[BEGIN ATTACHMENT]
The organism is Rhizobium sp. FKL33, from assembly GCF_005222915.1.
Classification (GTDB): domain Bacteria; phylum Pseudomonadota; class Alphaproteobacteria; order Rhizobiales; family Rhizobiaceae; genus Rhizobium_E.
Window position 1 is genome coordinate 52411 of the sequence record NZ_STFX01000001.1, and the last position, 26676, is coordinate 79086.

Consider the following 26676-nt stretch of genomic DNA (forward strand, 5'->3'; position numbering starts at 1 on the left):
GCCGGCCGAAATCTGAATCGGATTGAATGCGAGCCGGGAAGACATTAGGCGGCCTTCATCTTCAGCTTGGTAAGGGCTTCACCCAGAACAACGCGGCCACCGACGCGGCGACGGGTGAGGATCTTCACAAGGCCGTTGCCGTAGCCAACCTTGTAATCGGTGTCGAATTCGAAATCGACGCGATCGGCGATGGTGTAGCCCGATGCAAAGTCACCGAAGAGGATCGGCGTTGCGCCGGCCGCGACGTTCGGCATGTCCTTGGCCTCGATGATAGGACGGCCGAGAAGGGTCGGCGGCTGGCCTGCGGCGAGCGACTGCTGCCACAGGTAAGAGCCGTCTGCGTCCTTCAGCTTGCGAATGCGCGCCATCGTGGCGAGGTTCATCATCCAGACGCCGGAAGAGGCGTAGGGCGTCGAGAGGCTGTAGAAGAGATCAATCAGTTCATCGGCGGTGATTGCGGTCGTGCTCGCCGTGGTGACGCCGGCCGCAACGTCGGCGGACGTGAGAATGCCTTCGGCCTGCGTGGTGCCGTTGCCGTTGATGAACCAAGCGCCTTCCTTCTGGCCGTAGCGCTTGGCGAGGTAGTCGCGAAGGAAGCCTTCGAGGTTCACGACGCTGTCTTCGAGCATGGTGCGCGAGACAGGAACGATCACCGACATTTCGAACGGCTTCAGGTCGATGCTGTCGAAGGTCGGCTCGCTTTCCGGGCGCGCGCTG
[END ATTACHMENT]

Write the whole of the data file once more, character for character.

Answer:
The organism is Rhizobium sp. FKL33, from assembly GCF_005222915.1.
Classification (GTDB): domain Bacteria; phylum Pseudomonadota; class Alphaproteobacteria; order Rhizobiales; family Rhizobiaceae; genus Rhizobium_E.
Window position 1 is genome coordinate 52411 of the sequence record NZ_STFX01000001.1, and the last position, 26676, is coordinate 79086.

Consider the following 26676-nt stretch of genomic DNA (forward strand, 5'->3'; position numbering starts at 1 on the left):
GCCGGCCGAAATCTGAATCGGATTGAATGCGAGCCGGGAAGACATTAGGCGGCCTTCATCTTCAGCTTGGTAAGGGCTTCACCCAGAACAACGCGGCCACCGACGCGGCGACGGGTGAGGATCTTCACAAGGCCGTTGCCGTAGCCAACCTTGTAATCGGTGTCGAATTCGAAATCGACGCGATCGGCGATGGTGTAGCCCGATGCAAAGTCACCGAAGAGGATCGGCGTTGCGCCGGCCGCGACGTTCGGCATGTCCTTGGCCTCGATGATAGGACGGCCGAGAAGGGTCGGCGGCTGGCCTGCGGCGAGCGACTGCTGCCACAGGTAAGAGCCGTCTGCGTCCTTCAGCTTGCGAATGCGCGCCATCGTGGCGAGGTTCATCATCCAGACGCCGGAAGAGGCGTAGGGCGTCGAGAGGCTGTAGAAGAGATCAATCAGTTCATCGGCGGTGATTGCGGTCGTGCTCGCCGTGGTGACGCCGGCCGCAACGTCGGCGGACGTGAGAATGCCTTCGGCCTGCGTGGTGCCGTTGCCGTTGATGAACCAAGCGCCTTCCTTCTGGCCGTAGCGCTTGGCGAGGTAGTCGCGAAGGAAGCCTTCGAGGTTCACGACGCTGTCTTCGAGCATGGTGCGCGAGACAGGAACGATCACCGACATTTCGAACGGCTTCAGGTCGATGCTGTCGAAGGTCGGCTCGCTTTCCGGGCGCGCGCTG